Turn off your Anti-virus
Another classic one — Anti-virus. Even though we are aware that sometimes your Anti-virus software can stand in the way of you posting your photos on Instagram or Facebooking on a lazy Saturday, it’s not conclusive enough for your internet link going dark. Your Anti-virus might illegitimately block certain websites or port numbers denying your the ability to browse the web. But just to be on the safe side, make sure you are using Legit Anti-virus software such as Kaspersky, Windows defender, AVG or Norton Antivirus. Also make sure it’s regularly updated.
Restart your phone or computer
Your clueless customer care agent will most definitely rush to recommend that you immediately restart your phone. If you are using the same phone to call, I don’t know how communication between the both of you will continue! I usually don’t follow this instruction until the agent gives me very good reasons to do so. And I mean really good reason. Restarting my computing means interrupting my workflow which in the middle of a busy working day isn’t something am willing to even think about.
But as naive as it might sound, restarting your computer or phone usually (although not always) magically solves issues. Computers are complex, no body has explain why this happens and neither can we nor your customer care agent.
Reinstall your operating system or flash your phone
If the worst comes to the worst, you’ll be asked to re-format your hard drive and re-install your Operating system. This is like pulling out the nuke codes. Boom, Armageddon itself. If you have to re-install Windows, then your issues are bigger than simply not having internet access. We recommend you call up someone more technical to look at your phone or computer before such drastic measures are taken. Backup of data prior is a must. But please don’t flash your phone or format your computer just yet because your internet is off. Your service provider might be seriously pulling your leg.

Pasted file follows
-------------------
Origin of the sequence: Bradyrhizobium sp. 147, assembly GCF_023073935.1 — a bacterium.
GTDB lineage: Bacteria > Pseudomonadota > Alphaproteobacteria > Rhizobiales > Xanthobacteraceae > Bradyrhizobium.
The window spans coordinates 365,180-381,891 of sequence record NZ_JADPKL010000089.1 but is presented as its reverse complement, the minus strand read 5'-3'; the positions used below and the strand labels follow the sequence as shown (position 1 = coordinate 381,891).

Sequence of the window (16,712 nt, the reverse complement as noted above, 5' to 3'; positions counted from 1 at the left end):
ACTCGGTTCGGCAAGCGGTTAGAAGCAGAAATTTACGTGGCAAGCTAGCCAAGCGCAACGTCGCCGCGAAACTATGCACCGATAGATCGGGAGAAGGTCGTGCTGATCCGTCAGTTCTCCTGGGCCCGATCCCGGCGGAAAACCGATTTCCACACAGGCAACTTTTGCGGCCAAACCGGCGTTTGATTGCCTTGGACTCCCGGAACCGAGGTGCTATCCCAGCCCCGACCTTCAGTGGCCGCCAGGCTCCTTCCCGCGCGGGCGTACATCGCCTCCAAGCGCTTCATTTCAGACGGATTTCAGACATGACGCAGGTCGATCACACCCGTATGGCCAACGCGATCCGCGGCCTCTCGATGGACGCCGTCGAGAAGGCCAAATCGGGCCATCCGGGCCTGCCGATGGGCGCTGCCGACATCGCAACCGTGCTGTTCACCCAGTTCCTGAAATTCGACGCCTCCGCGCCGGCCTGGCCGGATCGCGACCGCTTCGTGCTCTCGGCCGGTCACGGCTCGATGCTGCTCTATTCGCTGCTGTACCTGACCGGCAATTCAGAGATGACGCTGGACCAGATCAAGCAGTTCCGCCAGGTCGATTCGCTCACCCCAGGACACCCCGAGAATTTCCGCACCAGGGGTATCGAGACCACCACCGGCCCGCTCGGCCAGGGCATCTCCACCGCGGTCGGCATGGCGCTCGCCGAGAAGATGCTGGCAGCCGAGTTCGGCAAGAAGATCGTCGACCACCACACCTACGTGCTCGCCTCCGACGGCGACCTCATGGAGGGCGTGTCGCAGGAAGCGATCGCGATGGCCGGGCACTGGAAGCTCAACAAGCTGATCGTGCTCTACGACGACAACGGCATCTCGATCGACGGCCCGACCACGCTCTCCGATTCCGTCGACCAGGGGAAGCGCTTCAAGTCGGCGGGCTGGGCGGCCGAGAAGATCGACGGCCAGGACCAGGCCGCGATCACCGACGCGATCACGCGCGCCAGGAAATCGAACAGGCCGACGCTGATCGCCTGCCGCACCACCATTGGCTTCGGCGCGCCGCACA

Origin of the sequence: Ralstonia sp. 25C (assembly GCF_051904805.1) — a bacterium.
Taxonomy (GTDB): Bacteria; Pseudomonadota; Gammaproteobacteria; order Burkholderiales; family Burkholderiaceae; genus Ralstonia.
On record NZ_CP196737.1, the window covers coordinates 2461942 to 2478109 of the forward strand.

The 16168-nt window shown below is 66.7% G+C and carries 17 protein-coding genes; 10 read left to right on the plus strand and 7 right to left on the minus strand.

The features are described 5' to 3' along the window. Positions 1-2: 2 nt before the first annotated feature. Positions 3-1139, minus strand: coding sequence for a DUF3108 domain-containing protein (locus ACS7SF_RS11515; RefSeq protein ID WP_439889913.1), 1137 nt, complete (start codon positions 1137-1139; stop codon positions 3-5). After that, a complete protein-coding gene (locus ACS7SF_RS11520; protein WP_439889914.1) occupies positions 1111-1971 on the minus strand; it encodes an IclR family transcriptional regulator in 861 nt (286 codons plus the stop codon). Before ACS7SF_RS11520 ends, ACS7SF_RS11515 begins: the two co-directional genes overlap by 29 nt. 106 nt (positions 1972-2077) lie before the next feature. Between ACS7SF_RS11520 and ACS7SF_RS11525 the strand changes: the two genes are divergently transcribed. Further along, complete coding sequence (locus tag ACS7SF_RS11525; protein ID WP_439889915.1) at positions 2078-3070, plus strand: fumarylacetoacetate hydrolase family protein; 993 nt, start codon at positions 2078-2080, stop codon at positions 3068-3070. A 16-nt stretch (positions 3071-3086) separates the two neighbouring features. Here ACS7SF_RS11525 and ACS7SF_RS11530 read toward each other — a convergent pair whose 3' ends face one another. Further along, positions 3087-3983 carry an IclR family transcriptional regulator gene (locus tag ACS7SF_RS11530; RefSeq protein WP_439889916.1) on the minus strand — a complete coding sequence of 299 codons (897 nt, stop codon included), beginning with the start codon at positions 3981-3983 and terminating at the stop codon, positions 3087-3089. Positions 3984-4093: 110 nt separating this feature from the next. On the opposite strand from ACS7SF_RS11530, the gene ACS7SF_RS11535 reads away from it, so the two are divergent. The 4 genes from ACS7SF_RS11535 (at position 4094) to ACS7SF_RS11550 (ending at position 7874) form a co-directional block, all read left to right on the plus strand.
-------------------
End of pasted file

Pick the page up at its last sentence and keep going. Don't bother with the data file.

We are having technical issues
Aha, finally your service provider might be brave enough to acknowledge fault their end and good enough to let you know. These days that happens through either Twitter or Facebook channels. Technical issues happen everywhere unless you are Google or Facebook of course. When your provider is brave enough to communicate this to you, kindly give them a thumbs up. Not everyone is honest. Ask for time when the issues will be rectified and please be patient. But if your provider is constantly having technical issues, it’s time to think about alternatives.
Our engineers are working on it
Okay great. Send virtual Hi5 to those Engineers who have sleepless nights trying to restore services back online. Someone might have accidentally deleted an important file on the system, or maybe database crashed overnight or natural disaster such as an earth quake destroyed critical component of the network. Good companies constantly give updates of what’s going on. Seacom Ocean Fibre for instance got cut, and as a result there’s internet service interruption in some parts of Kenya as we speak. Engineers are working round the clock to rectify the issue. Kudo to those Engineers.
Try again, it should work
This is the best message you’ll receive from your provider. This usually happens after hours, days or even weeks of back and forth between you and customer care support team. If the problem was on your end, a good support team will tell you want the problem was and how to mitigate it in the future. If the problem was theirs, they will first apologize and then still communicate in brief what the problem was. Good service provider will compensate you back for money or time lost. When Safaricom’s M-Pesa last week went offline for 3 hours, Safaricom promised clients Free transactions for the next 24 hours. That’s just awesome.
Whether the problem is the customer’s or the service providers, communication and understanding are the key ingredient of solving issues.